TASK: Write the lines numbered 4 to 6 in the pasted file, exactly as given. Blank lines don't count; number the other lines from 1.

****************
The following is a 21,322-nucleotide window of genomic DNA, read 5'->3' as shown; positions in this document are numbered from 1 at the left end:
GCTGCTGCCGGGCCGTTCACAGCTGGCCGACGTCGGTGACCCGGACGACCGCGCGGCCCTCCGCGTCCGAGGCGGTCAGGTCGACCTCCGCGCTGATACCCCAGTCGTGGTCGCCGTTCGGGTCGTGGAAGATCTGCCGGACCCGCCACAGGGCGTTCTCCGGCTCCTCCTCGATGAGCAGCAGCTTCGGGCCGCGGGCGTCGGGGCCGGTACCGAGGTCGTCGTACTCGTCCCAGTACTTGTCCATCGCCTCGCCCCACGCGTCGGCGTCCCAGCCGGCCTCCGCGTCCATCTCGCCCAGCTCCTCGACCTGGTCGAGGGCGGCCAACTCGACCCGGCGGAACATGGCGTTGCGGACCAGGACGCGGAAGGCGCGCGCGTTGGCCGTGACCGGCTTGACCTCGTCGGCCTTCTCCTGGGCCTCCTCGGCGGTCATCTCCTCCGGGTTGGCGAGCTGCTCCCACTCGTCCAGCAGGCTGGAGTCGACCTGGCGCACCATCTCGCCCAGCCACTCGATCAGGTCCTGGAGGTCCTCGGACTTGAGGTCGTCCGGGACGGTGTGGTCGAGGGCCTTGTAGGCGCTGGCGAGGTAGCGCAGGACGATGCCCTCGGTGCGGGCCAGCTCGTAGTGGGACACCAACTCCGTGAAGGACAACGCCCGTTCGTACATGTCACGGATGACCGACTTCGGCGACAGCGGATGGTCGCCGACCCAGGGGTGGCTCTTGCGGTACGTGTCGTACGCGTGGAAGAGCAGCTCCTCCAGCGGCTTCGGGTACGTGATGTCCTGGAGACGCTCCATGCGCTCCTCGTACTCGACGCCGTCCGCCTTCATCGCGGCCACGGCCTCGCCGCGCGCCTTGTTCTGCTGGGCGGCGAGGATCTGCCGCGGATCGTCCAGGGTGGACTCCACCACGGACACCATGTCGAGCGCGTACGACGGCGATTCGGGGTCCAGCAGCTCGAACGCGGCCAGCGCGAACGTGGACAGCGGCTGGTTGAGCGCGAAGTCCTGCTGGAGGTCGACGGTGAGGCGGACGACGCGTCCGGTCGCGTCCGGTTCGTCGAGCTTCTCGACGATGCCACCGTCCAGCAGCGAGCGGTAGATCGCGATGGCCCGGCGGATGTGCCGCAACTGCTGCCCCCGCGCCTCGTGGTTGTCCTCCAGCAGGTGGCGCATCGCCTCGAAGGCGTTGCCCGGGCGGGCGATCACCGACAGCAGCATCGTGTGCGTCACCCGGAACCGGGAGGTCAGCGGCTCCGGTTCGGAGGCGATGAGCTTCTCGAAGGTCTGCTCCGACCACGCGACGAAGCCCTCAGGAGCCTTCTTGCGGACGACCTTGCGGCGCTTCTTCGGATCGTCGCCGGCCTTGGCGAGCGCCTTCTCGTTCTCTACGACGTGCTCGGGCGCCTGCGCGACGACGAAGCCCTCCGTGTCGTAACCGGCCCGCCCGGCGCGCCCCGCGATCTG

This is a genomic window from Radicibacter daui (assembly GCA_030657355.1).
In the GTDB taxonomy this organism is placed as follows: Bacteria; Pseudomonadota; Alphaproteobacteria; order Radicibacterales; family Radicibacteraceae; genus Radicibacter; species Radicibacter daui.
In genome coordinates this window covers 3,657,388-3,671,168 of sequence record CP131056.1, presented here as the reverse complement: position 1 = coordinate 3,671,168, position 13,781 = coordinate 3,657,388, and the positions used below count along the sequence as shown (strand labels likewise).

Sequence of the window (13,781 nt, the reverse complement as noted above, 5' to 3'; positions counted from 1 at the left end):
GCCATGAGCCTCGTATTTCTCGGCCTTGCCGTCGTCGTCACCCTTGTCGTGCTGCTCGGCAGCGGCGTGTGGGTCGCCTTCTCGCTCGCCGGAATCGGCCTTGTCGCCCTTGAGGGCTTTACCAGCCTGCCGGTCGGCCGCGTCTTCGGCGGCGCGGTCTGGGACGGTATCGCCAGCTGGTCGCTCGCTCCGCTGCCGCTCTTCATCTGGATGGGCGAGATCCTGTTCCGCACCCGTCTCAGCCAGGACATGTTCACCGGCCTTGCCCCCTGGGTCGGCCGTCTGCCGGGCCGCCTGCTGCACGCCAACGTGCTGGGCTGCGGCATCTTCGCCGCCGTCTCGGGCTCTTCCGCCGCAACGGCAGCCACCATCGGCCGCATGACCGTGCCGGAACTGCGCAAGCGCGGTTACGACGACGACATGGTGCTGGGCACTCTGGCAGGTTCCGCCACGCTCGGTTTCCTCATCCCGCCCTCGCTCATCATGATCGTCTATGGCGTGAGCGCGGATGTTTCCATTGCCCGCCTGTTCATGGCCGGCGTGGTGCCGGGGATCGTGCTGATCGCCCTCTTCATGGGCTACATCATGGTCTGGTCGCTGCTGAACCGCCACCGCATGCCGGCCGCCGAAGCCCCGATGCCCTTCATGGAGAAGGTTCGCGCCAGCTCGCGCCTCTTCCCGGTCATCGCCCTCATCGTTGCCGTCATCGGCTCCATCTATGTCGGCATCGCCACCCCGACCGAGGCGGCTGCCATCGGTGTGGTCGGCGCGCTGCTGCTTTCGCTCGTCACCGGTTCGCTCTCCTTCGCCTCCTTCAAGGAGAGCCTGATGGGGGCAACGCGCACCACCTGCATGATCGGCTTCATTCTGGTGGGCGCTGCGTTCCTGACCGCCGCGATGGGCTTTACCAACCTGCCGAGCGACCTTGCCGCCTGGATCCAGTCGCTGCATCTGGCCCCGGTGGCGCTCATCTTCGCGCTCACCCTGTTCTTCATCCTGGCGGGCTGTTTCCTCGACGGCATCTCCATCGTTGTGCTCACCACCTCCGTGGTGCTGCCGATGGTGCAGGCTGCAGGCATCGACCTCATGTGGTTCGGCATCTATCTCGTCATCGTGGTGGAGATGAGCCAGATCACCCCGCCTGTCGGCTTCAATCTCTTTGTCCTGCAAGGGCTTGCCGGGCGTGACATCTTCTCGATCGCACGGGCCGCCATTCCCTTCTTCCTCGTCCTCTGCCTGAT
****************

In the GTDB taxonomy this organism is placed as follows: Bacteria; Pseudomonadota; Alphaproteobacteria; order Radicibacterales; family Radicibacteraceae; genus Radicibacter; species Radicibacter daui.
In genome coordinates this window covers 3,657,388-3,671,168 of sequence record CP131056.1, presented here as the reverse complement: position 1 = coordinate 3,671,168, position 13,781 = coordinate 3,657,388, and the positions used below count along the sequence as shown (strand labels likewise).

Sequence of the window (13,781 nt, the reverse complement as noted above, 5' to 3'; positions counted from 1 at the left end):